In the previous decade we have seen an unprecedented advance in DNA sequencing technologies and bioinformatics tools. There is now openly available genome data from an ever growing number of organisms, including many vertebrates. This allows us to study the consequences of ancient whole-genome duplications and other evolutionary events with greater accuracy and resolution than ever. By our common ancestry, we can in practice study our common vertebrate past by comparing our DNA sequences with each other. Like archaeologists looking for clues to the past in the soil, or naturalists exploring new and unknown environments, we can wade through the vast stretches of DNA sequences in computers and explore the contents of different genomes; trying to identify genes and figuring out the puzzle of how they are related to each other and how they originated.
: A scientific field and set of methods to study how organisms or biological molecules are related through evolution. These evolutionary relationships are visualised through diagrams called phylogenetic trees.
This is the backdrop for my research, which addresses the evolution of endocrine and neurobiological gene families in vertebrates. That is, families of genes involved in the hormonal control of the body and in the nervous system. By combining genomic analyses with molecular phylogenetics it was possible to conclude that the ancient whole-genome duplications in vertebrates likely contributed greatly to the evolution of processes such as vision, neural communication, growth and osmoregulation (the control of water balance).
But it's not only an interesting evolutionary puzzle. Knowing more about our evolutionary past, where we come from and how we got here, and understanding it through the language of our genes, benefits all biological research. Functional studies can profit greatly from this genomic and evolutionary approach. Not least through the increased understanding of the important model organisms that are used in laboratories. Together with the fast development of DNA sequencing and the vast amounts of data that have been generated, this means that it has become essential for biologists of all fields to consult sequence databases and analyze genomic data. This is where my research is currently leading: To help bridge the gap between the fields of evolution, genomics and bioinformatics, and to facilitate their applications in functional research.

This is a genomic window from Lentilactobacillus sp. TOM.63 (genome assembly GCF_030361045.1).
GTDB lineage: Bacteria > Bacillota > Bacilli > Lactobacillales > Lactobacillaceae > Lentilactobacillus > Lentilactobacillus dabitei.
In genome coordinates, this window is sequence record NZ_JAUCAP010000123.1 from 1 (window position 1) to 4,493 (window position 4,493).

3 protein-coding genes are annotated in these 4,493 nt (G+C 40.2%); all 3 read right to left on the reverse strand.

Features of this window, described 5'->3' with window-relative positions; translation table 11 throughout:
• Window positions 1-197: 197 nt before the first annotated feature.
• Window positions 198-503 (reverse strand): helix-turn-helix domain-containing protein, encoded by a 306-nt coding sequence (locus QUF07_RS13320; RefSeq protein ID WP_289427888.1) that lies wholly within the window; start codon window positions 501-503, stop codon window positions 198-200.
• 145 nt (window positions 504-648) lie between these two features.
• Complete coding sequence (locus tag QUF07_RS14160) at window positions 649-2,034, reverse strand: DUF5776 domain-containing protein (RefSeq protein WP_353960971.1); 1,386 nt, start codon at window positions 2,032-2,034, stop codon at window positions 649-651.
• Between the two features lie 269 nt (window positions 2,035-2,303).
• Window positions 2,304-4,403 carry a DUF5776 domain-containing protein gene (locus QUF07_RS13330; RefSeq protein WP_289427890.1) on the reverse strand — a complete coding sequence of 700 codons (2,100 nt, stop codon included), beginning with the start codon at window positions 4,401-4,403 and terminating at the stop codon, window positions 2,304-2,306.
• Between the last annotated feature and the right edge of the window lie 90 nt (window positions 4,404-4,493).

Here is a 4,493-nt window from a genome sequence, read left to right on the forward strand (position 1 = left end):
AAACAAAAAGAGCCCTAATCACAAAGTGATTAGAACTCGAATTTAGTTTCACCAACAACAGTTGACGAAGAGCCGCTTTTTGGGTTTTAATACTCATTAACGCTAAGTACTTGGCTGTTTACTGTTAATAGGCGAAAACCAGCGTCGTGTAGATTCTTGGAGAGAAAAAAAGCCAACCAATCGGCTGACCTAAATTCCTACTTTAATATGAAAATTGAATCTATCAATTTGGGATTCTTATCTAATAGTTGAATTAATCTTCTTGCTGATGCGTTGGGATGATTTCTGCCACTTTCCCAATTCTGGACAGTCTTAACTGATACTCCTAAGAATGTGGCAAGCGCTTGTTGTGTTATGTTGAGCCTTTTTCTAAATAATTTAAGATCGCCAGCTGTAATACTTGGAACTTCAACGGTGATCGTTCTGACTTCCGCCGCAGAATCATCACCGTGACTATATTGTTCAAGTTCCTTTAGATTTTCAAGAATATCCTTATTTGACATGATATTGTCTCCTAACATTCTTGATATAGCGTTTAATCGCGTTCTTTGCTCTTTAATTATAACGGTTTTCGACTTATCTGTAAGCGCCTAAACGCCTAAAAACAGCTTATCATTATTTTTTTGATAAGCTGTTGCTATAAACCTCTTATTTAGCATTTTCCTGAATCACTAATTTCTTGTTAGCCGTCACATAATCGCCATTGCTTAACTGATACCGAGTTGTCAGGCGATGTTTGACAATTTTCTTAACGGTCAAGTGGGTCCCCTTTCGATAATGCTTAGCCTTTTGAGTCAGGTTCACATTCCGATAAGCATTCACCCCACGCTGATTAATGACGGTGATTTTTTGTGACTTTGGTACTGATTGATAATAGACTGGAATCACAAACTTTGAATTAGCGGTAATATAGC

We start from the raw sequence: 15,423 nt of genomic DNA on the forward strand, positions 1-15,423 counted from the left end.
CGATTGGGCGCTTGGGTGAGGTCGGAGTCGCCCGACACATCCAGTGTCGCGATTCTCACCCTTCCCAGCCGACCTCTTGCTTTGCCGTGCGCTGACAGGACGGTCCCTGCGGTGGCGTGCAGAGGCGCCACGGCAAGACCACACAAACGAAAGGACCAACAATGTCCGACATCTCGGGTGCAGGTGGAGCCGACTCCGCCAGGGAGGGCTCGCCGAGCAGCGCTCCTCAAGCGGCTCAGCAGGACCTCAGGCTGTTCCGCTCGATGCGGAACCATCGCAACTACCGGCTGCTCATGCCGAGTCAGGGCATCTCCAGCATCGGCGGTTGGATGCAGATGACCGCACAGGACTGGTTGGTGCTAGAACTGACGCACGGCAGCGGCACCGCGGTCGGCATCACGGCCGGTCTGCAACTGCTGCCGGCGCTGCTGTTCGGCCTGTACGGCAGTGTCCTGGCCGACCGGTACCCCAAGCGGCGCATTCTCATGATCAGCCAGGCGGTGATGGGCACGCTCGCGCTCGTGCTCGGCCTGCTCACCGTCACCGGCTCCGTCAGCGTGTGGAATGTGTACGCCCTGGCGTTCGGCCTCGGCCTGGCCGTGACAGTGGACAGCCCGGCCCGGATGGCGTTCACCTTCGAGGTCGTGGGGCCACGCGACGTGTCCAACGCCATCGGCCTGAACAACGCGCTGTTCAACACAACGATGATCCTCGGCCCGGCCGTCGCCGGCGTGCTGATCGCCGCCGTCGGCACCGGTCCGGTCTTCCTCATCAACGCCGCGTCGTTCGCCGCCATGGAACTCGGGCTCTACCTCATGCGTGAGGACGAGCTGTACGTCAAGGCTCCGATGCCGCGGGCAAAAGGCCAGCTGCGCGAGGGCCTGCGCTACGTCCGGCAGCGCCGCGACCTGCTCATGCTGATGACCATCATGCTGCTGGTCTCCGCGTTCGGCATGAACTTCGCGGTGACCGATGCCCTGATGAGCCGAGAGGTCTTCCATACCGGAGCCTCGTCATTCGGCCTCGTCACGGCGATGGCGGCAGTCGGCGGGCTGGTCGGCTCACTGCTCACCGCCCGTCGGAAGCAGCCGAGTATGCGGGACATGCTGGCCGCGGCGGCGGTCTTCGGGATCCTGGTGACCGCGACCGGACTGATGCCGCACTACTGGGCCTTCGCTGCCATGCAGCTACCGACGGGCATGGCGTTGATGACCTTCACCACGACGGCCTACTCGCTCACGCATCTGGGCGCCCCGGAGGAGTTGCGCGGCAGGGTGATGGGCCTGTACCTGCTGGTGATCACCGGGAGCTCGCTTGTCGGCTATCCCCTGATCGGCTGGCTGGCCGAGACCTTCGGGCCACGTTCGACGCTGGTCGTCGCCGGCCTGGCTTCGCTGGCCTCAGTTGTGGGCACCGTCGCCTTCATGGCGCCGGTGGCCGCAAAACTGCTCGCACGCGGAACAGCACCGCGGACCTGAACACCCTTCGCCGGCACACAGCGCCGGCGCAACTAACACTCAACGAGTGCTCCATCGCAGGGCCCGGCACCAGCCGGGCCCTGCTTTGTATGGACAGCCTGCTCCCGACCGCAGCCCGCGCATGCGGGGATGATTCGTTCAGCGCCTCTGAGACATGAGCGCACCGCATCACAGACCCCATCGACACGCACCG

The identification and description of several new components of growth hormone and prolactin systems, oxytocin and vasopressin receptors as well as somatostatin receptors. Notably the discovery of prolactin 2
and several new subtypes of vasopressin type 2 receptors.
A better understanding of the history of whole genome duplications and chromosome rearrangements during vertebrate evolution.
A better understanding of the significant contribution of whole genome duplications and gene duplication to the evolution of vertebrates, and the diversification of functions such as vision, neural communication, growth and osmoregulation.
I have published eight articles that detail these findings, as well as been invited to present at several international conferences. The latest article was published in BMC Evolutionary Biology